Attendance will be at an all-time high when the Los Angeles Rams and Cincinnati Bengals clash at SoFi Stadium, which typically seats around 70,000 but can expand to as many as 100,000 for big events. But thanks to stages and event spaces occupying some of the lots surrounding the stadium, parking there will be extremely scarce.

That is forcing football fans to find alternative places to park. For a few hours Sunday, Inglewood businesses and residents with driveways and garages suddenly find themselves with some of the most valuable real estate in the city — and they’re looking to cash in.

More than 100 spots are up for grabs on the ticket exchange site StubHub, and they range wildly in price. A spot in the Civic Center parking garage costs $135, while the asking price for a spot in a small parking lot about a mile from the stadium is $4,850.

Stadium View Apartments in Inglewood.

Stadium View Apartments, an apartment complex across the street from SoFi Stadium, was recently renovated. The stadium and and other development have driven up home prices and rents in the city.

(Gary Coronado / Los Angeles Times)

Inglewood’s home and rent prices have skyrocketed since the NFL approved plans for the Rams to relocate to Inglewood in 2016, outpacing those in surrounding communities and Los Angeles County.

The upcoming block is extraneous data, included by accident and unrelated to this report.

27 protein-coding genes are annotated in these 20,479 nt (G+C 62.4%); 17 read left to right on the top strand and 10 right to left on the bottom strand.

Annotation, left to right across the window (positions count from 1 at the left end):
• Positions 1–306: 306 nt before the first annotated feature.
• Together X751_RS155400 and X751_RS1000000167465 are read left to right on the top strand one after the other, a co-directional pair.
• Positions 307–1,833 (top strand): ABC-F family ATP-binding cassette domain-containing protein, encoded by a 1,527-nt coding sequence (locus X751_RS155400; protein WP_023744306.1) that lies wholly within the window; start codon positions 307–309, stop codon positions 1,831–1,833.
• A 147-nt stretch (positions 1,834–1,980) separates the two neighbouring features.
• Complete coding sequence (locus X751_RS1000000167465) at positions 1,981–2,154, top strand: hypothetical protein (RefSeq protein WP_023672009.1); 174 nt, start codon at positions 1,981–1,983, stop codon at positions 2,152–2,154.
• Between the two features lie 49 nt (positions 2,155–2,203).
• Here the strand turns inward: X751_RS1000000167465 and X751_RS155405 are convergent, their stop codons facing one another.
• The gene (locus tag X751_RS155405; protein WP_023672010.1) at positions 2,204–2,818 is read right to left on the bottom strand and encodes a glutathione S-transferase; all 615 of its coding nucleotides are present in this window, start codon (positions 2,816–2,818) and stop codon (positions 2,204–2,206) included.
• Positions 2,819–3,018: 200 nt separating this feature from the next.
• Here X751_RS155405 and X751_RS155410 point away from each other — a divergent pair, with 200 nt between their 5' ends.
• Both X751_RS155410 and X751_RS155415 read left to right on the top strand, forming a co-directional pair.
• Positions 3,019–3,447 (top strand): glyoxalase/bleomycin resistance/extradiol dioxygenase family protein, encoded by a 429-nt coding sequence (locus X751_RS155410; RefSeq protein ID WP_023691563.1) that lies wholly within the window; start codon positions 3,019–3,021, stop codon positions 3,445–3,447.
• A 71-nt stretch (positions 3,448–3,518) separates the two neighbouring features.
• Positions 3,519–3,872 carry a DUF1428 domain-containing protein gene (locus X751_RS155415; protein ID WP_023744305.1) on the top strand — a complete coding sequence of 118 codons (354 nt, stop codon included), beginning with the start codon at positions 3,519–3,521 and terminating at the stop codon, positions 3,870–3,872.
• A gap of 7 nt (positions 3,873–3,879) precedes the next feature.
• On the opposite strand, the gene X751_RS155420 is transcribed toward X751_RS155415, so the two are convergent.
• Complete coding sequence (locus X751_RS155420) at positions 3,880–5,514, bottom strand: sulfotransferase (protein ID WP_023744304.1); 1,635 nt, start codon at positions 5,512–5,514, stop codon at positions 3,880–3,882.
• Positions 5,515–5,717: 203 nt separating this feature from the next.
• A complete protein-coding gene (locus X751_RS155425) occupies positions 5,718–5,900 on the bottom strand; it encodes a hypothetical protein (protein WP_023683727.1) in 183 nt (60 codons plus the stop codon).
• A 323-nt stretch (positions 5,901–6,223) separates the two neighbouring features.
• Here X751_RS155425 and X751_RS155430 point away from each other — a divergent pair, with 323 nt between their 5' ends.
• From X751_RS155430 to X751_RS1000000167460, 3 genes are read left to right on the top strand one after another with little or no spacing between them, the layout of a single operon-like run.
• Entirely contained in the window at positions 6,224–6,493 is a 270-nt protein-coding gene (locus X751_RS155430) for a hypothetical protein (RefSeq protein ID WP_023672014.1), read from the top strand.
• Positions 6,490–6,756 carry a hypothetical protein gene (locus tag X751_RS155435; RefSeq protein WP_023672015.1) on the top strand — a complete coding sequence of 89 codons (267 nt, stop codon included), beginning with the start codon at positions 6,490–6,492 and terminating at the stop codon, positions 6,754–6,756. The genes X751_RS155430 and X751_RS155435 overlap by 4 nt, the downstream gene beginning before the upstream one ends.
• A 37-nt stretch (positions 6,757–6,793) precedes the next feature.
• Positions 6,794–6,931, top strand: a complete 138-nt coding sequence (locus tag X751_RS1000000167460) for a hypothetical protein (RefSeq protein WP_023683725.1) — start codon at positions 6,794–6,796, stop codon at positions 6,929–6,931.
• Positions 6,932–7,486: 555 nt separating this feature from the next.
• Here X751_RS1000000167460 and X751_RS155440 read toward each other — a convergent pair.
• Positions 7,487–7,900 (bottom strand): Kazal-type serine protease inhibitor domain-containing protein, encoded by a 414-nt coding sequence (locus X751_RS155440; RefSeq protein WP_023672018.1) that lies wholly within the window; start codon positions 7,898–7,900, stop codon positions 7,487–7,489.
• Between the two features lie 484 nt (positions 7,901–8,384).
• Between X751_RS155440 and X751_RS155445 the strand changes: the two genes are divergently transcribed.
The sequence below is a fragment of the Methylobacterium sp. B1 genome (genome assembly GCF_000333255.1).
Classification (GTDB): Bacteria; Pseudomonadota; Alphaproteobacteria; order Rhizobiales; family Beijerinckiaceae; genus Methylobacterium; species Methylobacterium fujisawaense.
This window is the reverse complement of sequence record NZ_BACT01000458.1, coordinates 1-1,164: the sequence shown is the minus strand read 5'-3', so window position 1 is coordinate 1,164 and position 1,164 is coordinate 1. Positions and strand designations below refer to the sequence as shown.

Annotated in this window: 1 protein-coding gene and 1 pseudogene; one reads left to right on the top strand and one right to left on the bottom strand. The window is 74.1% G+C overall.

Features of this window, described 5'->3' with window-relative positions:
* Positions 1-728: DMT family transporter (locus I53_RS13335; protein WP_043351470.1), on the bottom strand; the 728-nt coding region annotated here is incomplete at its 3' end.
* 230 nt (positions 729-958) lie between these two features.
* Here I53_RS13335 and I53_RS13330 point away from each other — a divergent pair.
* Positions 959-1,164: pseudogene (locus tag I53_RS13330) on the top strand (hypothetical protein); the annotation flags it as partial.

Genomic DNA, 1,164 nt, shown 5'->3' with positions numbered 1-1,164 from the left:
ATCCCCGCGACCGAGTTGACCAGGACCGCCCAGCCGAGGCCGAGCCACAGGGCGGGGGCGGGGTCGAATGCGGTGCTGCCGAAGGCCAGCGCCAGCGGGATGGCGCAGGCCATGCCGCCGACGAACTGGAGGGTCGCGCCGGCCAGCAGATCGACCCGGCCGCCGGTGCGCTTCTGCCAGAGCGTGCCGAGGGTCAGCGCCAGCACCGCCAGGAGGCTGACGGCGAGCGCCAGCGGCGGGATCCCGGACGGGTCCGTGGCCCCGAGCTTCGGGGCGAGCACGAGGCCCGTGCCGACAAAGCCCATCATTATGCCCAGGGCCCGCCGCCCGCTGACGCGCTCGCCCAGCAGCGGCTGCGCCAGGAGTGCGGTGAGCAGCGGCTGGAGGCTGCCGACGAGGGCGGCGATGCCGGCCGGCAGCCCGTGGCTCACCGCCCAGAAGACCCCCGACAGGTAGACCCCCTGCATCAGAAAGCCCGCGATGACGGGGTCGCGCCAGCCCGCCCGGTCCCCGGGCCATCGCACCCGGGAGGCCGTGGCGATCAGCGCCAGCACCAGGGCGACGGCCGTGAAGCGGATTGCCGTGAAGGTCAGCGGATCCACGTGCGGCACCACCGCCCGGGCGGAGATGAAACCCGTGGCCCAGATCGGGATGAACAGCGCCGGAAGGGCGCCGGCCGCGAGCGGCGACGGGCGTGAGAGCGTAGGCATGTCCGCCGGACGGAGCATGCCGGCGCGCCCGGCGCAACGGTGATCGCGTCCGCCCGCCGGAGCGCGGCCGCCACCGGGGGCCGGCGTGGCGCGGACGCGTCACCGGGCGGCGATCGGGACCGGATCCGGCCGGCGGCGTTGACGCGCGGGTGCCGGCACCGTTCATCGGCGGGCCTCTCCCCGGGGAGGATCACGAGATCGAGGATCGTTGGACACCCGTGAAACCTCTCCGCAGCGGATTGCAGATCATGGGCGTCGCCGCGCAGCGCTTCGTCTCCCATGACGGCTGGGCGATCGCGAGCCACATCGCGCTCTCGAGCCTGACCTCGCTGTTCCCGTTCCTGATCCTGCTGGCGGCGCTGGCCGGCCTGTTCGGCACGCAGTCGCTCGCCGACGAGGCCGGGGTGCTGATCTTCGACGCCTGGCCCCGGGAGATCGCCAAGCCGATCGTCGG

The price increases, which also have been propelled by recent development beyond SoFi Stadium in the city of nearly 108,000 residents, is a boon for home sellers, developers and landlords. But more expensive houses and apartments mean Inglewood is less affordable, pricing out longtime Black and Latino residents.

In 2016, Inglewood was one of the most affordable places to buy a home in Los Angeles County. Out of 159 communities in the county where real estate firm Zillow tracks prices, Inglewood and its median home sale price of $402,271 ranked 124th.

As of last year, it had leapfrogged 27 neighborhoods to the 97th spot with a median price of $739,254 — an increase of nearly 84%.

TIC units with a twist

A new tenancy-in-common development in Los Angeles.

An L.A. developer has a new approach to the so-called tenancy-in-common, or TIC, model, in which residents share ownership of the property. Instead of converting old, rent-controlled buildings into TIC properties, the developer is replacing single-family homes with new town homes. Above, a new tenancy-in-common development in the Arlington Heights neighborhood of Los Angeles.

(Myung J. Chun/Los Angeles Times)

A new housing model that landed in Los Angeles several years ago made home ownership more affordable in pricy neighborhoods, a welcome option in a housing-starved region, Andrew Khouri writes.

It also had a major flaw, according to critics: Investors often displaced tenants in cheaper rentals to renovate their units and resell them.